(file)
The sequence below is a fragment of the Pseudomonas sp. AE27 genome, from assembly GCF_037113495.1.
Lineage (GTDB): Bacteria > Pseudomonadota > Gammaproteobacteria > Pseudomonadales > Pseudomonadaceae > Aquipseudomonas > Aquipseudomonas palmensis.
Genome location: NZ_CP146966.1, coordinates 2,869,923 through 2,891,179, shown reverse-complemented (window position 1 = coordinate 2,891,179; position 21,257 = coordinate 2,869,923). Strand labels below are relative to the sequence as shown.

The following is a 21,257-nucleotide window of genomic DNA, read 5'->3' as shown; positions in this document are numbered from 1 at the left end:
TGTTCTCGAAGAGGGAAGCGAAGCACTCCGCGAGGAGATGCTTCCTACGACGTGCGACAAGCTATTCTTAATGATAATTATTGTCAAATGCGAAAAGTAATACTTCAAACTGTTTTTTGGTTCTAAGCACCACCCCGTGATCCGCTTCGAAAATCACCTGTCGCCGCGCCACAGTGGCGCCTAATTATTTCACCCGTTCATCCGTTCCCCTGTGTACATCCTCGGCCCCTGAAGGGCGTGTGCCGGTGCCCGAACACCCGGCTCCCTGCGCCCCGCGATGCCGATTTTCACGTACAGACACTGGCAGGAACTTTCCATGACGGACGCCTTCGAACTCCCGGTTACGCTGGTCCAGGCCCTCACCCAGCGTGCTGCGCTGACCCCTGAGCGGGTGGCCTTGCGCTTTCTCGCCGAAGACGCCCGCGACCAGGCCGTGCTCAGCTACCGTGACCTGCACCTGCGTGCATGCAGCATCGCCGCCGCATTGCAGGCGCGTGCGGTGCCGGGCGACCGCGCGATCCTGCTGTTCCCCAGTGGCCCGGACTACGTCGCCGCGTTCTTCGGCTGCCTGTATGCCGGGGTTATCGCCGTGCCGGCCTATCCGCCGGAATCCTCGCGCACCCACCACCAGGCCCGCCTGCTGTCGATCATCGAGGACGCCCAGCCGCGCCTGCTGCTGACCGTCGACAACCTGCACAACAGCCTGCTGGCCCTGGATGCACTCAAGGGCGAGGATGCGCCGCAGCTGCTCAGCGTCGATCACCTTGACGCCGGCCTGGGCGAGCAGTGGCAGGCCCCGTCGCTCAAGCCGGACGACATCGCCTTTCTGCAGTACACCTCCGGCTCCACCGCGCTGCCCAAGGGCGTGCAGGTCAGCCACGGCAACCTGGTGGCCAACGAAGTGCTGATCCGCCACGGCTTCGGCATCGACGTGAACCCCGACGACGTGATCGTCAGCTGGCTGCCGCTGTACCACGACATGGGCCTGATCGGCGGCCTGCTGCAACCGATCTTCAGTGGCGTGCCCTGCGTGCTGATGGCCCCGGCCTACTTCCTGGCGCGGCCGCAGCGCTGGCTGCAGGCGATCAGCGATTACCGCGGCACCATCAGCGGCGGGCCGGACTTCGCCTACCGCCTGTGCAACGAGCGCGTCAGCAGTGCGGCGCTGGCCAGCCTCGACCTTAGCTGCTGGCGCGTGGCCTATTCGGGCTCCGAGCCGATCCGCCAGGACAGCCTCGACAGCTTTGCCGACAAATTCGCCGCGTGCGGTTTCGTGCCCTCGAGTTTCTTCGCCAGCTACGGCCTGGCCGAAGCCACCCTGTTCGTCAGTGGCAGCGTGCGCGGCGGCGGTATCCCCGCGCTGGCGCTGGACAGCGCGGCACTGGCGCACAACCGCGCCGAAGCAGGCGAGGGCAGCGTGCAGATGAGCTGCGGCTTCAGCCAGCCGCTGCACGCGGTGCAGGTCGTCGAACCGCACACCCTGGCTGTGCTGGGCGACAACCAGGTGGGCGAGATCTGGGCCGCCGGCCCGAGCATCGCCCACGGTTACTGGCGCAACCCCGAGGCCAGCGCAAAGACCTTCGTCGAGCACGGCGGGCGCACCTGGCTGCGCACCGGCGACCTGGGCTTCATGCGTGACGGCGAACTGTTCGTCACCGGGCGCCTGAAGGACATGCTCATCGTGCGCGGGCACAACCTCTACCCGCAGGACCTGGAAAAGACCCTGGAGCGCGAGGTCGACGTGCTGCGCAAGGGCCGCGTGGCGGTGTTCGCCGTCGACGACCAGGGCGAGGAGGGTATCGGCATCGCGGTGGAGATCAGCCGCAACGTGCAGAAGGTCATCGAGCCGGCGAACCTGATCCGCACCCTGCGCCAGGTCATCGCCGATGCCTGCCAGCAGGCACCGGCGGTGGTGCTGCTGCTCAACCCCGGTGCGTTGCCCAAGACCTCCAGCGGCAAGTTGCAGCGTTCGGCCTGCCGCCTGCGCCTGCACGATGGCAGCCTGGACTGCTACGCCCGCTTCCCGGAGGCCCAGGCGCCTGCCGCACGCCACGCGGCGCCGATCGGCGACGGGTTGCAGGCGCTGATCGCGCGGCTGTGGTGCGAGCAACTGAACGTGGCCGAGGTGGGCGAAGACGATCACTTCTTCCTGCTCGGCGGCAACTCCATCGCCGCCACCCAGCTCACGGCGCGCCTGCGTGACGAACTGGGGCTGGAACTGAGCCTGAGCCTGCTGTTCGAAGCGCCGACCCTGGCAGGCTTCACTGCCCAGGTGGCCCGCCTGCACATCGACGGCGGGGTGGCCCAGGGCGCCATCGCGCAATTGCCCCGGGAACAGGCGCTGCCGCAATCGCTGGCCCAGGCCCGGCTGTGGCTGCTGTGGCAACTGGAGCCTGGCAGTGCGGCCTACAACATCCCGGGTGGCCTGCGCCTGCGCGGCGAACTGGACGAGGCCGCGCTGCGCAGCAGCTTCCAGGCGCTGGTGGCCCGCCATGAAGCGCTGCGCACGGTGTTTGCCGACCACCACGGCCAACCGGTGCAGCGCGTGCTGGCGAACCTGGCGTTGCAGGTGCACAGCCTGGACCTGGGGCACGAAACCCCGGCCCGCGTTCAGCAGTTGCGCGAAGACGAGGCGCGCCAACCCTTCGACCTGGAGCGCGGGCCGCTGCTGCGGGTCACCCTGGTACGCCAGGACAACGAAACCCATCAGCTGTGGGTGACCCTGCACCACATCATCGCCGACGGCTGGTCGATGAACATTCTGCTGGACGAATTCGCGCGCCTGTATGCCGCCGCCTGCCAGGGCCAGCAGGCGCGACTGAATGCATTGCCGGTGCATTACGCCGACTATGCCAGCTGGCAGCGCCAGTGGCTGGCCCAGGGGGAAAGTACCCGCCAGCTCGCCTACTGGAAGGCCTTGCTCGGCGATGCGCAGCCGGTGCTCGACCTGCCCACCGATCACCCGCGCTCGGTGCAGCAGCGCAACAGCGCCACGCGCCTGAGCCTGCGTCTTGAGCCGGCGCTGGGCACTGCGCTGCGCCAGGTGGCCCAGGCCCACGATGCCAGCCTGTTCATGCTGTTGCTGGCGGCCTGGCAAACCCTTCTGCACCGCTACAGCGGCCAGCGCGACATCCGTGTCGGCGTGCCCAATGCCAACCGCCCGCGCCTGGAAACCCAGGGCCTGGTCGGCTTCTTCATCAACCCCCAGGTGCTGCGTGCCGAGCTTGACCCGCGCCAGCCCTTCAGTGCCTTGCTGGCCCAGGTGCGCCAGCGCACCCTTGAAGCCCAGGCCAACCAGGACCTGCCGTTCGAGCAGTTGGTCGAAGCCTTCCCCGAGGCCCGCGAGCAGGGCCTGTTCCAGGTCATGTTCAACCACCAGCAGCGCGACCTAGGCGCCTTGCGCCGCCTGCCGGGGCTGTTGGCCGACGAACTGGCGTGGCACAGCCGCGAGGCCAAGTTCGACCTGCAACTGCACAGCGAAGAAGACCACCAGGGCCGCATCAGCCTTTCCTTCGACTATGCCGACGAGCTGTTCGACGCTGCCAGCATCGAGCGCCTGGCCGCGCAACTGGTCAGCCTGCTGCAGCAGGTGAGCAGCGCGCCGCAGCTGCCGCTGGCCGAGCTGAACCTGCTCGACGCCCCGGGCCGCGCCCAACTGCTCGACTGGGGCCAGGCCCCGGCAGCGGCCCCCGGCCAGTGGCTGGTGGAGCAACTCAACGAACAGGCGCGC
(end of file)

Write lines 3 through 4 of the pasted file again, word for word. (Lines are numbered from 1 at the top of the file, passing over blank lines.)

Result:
Genome location: NZ_CP146966.1, coordinates 2,869,923 through 2,891,179, shown reverse-complemented (window position 1 = coordinate 2,891,179; position 21,257 = coordinate 2,869,923). Strand labels below are relative to the sequence as shown.

The following is a 21,257-nucleotide window of genomic DNA, read 5'->3' as shown; positions in this document are numbered from 1 at the left end: